The early millennium that saw the likes of The Libertines et al dominating the alternative music scene may well be dead and gone but it seems that new kids on the block SKATERS are set to revive the scuzzy, lo-fi, indie rock sound that left a gaping void in the airwaves, even if to them, it’s just about playing the music that they want to play, to the people they want to play it to.
They’re being billed as 2013’s answer to The Strokes and taking into consideration both their sound, and their nonchalant swagger, apparent even over transatlantic phone call, it’s easy to see why. Following the release of their five song EP ‘Schemers’ earlier this year, they caught the attention of Warner Bros Record, and have just fin- ished recording their debut album. Ahead of their show in Leeds next month, I caught up with lead singer Michael Cummings to talk late night conversations, tour buses, and New York comparisons.
The band first met when they were intro- duced through mutual friends. “We had one of those late night drunken conversations,” Michael tells me, “where we said ‘hey, let’s start a band!’” Unlike many similar conversations, this one actually worked out for them.
Given the kind words of the music press, and the constant comparisons from the likes of the NME to bands such as The Strokes, you’d think that SKATERS would either cave under the pressure or be getting a bit annoyed at it all by now. “Oh no,” says Michael, “I have no problem with comparisons, people can make their own assumptions and judgements. It’s good, a lot of people are talking about us… I’m happy.”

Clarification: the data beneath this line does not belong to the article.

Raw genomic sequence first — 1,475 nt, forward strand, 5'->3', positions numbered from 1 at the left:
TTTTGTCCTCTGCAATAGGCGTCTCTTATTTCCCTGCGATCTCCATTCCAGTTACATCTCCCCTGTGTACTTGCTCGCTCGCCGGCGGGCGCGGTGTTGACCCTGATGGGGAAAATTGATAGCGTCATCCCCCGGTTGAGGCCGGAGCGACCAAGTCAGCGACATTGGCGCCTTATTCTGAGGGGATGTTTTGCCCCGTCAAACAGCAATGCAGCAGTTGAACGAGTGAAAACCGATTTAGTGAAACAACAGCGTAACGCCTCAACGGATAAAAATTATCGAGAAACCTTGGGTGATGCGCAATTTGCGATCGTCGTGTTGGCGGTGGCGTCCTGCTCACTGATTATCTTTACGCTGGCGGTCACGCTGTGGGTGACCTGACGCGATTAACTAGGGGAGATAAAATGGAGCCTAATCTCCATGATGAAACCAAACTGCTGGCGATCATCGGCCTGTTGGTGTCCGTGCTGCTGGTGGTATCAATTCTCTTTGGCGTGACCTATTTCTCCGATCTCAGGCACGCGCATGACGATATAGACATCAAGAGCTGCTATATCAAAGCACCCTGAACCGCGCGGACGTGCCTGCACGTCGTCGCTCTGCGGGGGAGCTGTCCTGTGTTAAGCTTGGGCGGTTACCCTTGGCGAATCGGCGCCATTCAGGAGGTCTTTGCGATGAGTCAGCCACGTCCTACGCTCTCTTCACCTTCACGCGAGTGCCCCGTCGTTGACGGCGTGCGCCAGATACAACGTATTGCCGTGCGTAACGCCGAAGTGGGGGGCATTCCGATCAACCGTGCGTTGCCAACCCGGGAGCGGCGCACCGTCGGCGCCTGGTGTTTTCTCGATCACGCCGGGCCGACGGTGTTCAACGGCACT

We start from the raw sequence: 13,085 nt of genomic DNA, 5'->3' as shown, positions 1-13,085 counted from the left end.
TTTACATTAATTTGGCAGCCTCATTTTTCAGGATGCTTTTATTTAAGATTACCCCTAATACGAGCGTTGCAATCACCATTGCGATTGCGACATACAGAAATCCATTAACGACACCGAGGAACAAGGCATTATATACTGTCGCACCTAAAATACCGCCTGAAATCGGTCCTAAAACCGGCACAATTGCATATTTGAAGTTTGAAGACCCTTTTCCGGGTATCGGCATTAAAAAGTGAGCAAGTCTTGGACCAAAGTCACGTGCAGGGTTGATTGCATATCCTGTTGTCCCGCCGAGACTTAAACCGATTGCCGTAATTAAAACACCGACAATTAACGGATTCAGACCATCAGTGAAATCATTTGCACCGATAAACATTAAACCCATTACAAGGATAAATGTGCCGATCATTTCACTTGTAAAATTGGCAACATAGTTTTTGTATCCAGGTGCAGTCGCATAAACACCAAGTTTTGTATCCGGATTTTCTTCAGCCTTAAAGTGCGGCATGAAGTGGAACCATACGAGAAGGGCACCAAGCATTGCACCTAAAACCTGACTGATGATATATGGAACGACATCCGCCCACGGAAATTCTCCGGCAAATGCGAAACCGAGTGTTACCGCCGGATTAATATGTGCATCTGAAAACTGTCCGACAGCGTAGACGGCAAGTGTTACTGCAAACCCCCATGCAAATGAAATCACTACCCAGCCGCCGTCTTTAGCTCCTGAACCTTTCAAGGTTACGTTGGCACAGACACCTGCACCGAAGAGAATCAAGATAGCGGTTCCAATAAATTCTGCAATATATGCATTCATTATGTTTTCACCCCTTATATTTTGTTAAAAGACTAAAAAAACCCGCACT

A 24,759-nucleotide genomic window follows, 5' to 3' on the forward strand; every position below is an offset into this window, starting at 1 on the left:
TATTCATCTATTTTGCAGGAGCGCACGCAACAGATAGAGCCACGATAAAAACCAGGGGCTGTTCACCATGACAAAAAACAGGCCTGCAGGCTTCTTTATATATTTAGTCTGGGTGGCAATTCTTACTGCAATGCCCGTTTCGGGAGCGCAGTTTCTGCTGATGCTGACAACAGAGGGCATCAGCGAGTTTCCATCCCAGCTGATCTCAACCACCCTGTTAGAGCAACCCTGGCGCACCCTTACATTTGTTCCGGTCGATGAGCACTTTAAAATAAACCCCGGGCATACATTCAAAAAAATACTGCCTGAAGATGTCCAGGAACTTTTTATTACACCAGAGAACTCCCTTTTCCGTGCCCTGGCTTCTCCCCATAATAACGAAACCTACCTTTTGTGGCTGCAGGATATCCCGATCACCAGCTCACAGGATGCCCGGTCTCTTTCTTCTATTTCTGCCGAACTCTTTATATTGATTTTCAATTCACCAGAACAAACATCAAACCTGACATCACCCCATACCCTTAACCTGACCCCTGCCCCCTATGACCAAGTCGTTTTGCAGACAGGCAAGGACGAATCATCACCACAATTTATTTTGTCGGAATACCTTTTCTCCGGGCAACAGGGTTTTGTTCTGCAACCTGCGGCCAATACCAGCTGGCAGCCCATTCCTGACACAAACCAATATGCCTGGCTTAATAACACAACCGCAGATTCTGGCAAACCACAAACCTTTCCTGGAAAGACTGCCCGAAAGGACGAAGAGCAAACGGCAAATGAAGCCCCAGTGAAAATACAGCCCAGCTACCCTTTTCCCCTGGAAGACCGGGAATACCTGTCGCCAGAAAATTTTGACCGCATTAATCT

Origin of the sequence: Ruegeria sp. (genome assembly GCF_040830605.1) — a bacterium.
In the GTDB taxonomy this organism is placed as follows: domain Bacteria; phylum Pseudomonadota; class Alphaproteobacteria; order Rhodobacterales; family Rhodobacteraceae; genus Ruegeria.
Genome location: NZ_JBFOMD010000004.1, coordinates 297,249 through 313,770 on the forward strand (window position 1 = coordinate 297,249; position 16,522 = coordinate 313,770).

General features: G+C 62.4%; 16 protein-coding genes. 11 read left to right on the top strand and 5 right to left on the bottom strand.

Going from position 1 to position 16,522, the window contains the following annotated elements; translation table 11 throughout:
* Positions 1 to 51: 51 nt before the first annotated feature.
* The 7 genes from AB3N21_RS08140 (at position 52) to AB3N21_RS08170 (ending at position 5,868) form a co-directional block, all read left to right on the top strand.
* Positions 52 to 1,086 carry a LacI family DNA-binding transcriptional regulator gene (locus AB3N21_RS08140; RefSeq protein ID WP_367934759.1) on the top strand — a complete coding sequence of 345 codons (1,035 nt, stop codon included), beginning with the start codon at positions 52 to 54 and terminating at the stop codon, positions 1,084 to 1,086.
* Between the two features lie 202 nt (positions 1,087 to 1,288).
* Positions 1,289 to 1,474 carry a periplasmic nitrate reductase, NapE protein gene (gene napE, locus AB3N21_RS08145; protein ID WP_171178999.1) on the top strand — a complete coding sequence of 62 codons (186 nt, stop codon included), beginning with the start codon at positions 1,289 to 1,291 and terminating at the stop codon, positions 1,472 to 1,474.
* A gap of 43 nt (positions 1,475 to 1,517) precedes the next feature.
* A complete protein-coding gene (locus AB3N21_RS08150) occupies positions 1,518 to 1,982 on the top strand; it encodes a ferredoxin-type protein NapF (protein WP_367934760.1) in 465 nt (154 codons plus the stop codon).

SKATERS released ‘Schemers’ earlier this year for free. In the same way as bands such as Coldplay, I wondered if this might have been some sort of a publicity stunt? Michael is adamant that this wasn’t the case though: “We just wanted our friends to hear it, so we recorded it in my apartment and we just wanted our friends to see what our sound was like and what we got up to. Then 10,000 people downloaded it, so it got a lot more attention than we’d expected.”
And it seems that they’re jumping on the guitar bandwagon at just the right time, even if the glory days of rock and indie may seem long gone: “Well yeah, but guitar music wasn’t being played on the radio five years ago, there was a point when Radio 1 wouldn’t play guitar bands and now they will.”
Having toured all summer, the band are excited to get back on the road again this autumn, first for a tour in the US with British indie darlings Palma Violets and then in support of Californian duo Deap Vally back in the UK, which brings them to none other than Leeds itself. “We’re psyched, but there’s no rest… it can get a little mad and we can go stir crazy in that tour van, but once you’ve played a show then you’re fine again.”
The new tour, which sees the band travel from Sheffield, around the country and up to
Edinburgh, is in support of their new single ‘I Wanna Dance (But I Don’t Know How)’, re- leased on November 18. I asked Michael to convince me to buy it: “You should buy it ‘cause it’s good, and ‘cause you like it. It’s the first single from our new record, that we recorded here in New York, at Jimi Hendrix’s Electric Lady studio, right here in Manhattan. We’re super excited about it.” The debut album doesn’t have a name yet but is due out on February 24.
From a clichéd beginning to a clichéd end, I finish up by asking Michael what the high- light of the past year has been: “Probably finishing this record, which we’ve just done.” And where does he want to be in another 12 months? “I hope that lots of people hear the album over the next 12 months, for sure. I’m just excited to put it out, you know.”
It sounds like pushing the new record will form a substantial amount of the next year for the band, or as Michael describes it “A LOT of hard work. I think we’ll be touring for the foreseeable future.”
You can catch SKATERS supporting Deap Vally at The Wardrobe in Leeds on Friday November 8.